In his opening remarks, CSICOP Chairman Paul Kurtz, professor emeritus of philosophy at SUNY—Buffalo, noted that he had come to Italy three times beginning twenty years ago to encourage Italian scientists and skeptics to organize a group. He said he was pleased with the subsequent work of that group, which has high visibility in Italy, and the grand conference it had organized. The modern skeptical movement has provided “a critical scientific examination” of popular claims and “a whole new literature,” Kurtz said. But he gave equal emphasis to a “second principle” of the movement: “to explicate and defend science and reason and the scientific outlook. . . . We are interested in cultivating public appreciation of science.”

“This is positive,” he said “—carrying to the general public our appreciation of this powerful invention, the discovery of truth about nature through experimental science.”

So in this mission, Kurtz said, “the skeptical movement has moved on . . . to other equally important things.”

Kurtz spoke admiringly of Galileo. “In one sense,” he said, “Galileo is a symbol of skeptical inquiry. He questioned authority. He rejected authority—Aristotle, the Church.

“Galileo is the great martyr to the skeptical cause,” Kurtz said. He rejected occult explanations, and he championed a new method involving experimentation, hypotheses, theories, and mathematics.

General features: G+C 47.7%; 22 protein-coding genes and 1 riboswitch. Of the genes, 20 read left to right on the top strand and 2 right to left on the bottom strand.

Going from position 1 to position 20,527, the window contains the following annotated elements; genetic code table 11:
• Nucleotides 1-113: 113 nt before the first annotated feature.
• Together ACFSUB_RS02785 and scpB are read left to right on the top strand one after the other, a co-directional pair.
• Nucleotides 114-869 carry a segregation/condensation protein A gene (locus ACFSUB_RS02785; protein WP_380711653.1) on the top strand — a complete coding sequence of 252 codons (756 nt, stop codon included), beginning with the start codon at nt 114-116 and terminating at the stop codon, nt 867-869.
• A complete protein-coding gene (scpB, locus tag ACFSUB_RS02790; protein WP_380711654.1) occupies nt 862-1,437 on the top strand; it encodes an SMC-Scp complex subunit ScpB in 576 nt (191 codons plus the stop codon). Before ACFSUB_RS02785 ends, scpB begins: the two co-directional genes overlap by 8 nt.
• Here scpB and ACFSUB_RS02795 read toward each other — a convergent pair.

“Galileo was a heroic figure, a great skeptic,” said Kurtz. “He was not a dogmatic skeptic, but thought that there were reliable methods for achieving knowledge.”

And one more point from Kurtz: “Science and skepticism go hand in hand. Skepticism is a great tool of science.”

Thus began three sparkling days of presentations, discussions, questions, entertainment (including a lunchtime first-ever performance of “skeptical” arias from famous operas), and special events and demonstrations.

It was a truly international conference, with attendees from twenty countries. Speakers heralded from Argentina, Belgium, Canada, China, Egypt, Germany, Italy, France, Russia, Spain, the United Kingdom, and the United States. The conference language was English, with simultaneous translation into Italian, although occasionally that was reversed.

Formal conference sessions dealt with parapsychology (moderated by Ray Hyman, University of Oregon); hoaxes, fakes, and myths (Lorenzo Montali, University of Milan); investigating historical myths (Massimo Polidoro, University of Milan—his column in this issue on fact and fiction about the Kennedy assassination is based on his presentation); magic and the psychology of deception (Sergio Della Sala, University of Edinburgh); the future of skepticism and a world skeptics update (Barry Karr, CSICOP); and how alternative medicine can be hazardous to your health (Silvio Garattini, Mario Negri Institute, Milan). Three or four leading figures in these fields spoke in each session, followed by a lively question period.

Only a few highlights can be mentioned here, some brief examples. CICAP plans to eventually publish a book based on the conference proceedings.